Big ideas come to us at different times. We might be driving or in the shower. We might be taking time off for a short get away or take a long drive to our destination. Our mind goes to big personal and professional growth and time to dream big. How we do capture, store and incorporate these big ideas? How do we move from idea to action? Here are three steps that make your ideas come to life.

 

Capture

A friend gives you the name of a perfect little house in Galveston. You are thinking of the pivot you want to make professionally. You might want to own a series of beach houses. Or maybe you want to start a service cleaning rental homes or delivering groceries to rental homes.  The first step is to capture your ideas, especially if you are a prolific idea generator. Capture is to write it down or keep it digitally. Your capture tool should be consistent and simple. Where do we capture this information?

  • Paper is easy to use.  Just grab a pad and pencil.  Many of us use post it notes. My favorite capture tool is an TUL notebook.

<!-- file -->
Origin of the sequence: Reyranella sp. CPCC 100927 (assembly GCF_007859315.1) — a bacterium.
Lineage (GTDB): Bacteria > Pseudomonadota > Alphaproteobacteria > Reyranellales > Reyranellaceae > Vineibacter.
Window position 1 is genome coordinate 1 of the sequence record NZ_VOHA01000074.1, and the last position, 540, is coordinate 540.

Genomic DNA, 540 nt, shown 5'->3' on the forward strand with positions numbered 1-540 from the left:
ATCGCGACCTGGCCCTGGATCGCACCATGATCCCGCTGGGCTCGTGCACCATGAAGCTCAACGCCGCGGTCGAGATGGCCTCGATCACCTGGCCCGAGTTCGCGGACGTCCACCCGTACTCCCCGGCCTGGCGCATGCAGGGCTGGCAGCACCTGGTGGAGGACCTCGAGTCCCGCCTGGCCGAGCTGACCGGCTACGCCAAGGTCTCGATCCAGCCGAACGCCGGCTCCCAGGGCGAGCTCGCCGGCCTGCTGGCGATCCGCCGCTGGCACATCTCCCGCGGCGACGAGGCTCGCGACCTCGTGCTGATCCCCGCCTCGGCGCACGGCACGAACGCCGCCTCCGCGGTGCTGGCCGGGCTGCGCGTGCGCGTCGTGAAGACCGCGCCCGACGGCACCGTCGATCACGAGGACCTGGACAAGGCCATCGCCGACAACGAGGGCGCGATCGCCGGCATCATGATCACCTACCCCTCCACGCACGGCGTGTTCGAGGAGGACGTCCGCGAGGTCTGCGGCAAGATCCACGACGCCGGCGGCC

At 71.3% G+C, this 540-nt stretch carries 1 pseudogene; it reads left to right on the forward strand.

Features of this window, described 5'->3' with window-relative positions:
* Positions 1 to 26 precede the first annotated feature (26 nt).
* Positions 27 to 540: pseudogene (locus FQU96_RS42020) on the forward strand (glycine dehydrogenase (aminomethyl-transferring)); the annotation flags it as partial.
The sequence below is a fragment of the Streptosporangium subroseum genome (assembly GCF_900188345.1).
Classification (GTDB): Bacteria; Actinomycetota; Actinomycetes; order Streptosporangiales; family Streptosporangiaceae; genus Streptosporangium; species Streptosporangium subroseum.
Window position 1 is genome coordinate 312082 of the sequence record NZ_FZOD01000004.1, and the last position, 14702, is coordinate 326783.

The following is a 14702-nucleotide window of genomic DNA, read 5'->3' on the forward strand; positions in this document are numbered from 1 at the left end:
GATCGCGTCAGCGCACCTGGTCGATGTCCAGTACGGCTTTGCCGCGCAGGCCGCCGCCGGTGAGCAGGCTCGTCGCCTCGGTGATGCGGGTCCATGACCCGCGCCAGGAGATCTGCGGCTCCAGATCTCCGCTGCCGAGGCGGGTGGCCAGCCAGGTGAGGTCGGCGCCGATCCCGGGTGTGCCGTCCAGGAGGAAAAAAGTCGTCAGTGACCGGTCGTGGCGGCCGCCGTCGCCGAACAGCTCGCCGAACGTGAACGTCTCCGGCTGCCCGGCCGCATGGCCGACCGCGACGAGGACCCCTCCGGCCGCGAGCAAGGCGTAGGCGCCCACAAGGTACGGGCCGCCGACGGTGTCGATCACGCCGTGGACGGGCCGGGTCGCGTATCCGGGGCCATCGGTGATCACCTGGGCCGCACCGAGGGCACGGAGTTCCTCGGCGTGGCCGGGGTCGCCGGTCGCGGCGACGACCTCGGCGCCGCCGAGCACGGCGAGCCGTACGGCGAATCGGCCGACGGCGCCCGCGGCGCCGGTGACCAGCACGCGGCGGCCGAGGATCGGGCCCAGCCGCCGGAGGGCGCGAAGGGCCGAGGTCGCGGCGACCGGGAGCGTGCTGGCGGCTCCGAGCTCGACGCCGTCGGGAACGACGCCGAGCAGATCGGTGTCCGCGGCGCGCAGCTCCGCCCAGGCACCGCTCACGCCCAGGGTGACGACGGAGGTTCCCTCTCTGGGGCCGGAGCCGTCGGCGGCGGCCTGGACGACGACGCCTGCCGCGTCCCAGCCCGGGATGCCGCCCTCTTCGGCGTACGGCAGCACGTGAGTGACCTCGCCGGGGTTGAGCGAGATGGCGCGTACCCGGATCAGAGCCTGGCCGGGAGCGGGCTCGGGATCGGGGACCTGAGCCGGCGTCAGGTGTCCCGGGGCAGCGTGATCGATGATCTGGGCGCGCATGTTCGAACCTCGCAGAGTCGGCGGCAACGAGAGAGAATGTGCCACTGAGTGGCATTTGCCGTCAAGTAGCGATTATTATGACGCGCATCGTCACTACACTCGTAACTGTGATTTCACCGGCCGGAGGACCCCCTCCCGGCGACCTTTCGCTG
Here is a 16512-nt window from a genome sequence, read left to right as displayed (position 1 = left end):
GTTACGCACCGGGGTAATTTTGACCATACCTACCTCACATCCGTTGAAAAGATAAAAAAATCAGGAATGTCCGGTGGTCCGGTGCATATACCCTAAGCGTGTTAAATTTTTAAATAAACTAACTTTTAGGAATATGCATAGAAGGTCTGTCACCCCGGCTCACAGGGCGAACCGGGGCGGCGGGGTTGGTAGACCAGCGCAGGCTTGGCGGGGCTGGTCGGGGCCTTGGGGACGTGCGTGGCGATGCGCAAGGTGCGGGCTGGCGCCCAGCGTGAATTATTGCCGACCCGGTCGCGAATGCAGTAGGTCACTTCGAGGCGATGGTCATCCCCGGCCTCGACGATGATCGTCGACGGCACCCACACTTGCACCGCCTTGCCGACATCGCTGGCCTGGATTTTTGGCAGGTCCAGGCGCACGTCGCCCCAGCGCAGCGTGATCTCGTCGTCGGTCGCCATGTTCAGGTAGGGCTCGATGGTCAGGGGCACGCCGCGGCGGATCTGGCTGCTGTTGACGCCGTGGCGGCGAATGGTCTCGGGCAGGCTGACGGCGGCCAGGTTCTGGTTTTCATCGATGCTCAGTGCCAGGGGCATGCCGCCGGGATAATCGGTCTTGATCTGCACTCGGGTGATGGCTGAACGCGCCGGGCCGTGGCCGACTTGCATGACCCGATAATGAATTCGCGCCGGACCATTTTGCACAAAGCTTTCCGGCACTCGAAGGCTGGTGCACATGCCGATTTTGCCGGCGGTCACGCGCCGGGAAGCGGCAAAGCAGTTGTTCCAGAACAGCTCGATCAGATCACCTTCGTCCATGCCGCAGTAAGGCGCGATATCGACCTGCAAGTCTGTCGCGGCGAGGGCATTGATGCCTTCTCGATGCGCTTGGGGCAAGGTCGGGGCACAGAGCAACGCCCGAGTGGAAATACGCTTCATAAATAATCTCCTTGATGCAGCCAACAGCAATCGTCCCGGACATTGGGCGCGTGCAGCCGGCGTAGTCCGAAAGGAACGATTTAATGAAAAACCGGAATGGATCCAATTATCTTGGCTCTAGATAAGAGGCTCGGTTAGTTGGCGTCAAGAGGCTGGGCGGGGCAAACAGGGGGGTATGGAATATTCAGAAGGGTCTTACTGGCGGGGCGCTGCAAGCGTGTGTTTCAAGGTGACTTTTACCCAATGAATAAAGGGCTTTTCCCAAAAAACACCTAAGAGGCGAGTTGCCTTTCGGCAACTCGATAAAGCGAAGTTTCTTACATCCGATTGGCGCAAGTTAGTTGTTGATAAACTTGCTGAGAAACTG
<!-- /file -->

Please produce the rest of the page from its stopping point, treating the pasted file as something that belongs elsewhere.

• We can use Google docs, Siri or Alexa to add to your list. Our digital list can be One Note, Notes or any other digital app on a device. Using these digital tools you can search your notes to find specific information.
  • Be sure you have your capture tool with you as ideas spontaneously bubble up.
  • Use just one capture tool to keep all your information together.

 

Store

You are not necessarily acting on this information immediately so you need to store this information to find it later. Your information needs to move from capture to storage.

  • Use your weekly planning time to store information for retrieval. As part of Getting Things Done (GTD), there is “someday/maybe” as the place to store your ideas.
  • File folders, pocket folders and plastic envelopes can store your paper.  Remember to set up categories for your ideas. Be prepared for multiple folders, one for each idea.
  • Evernote notebooks, Notes folders and One Note give you the digital place to add your list. From here you can flush out more information as you research.
  • Edit these folders as your ideas come and go.

Incorporate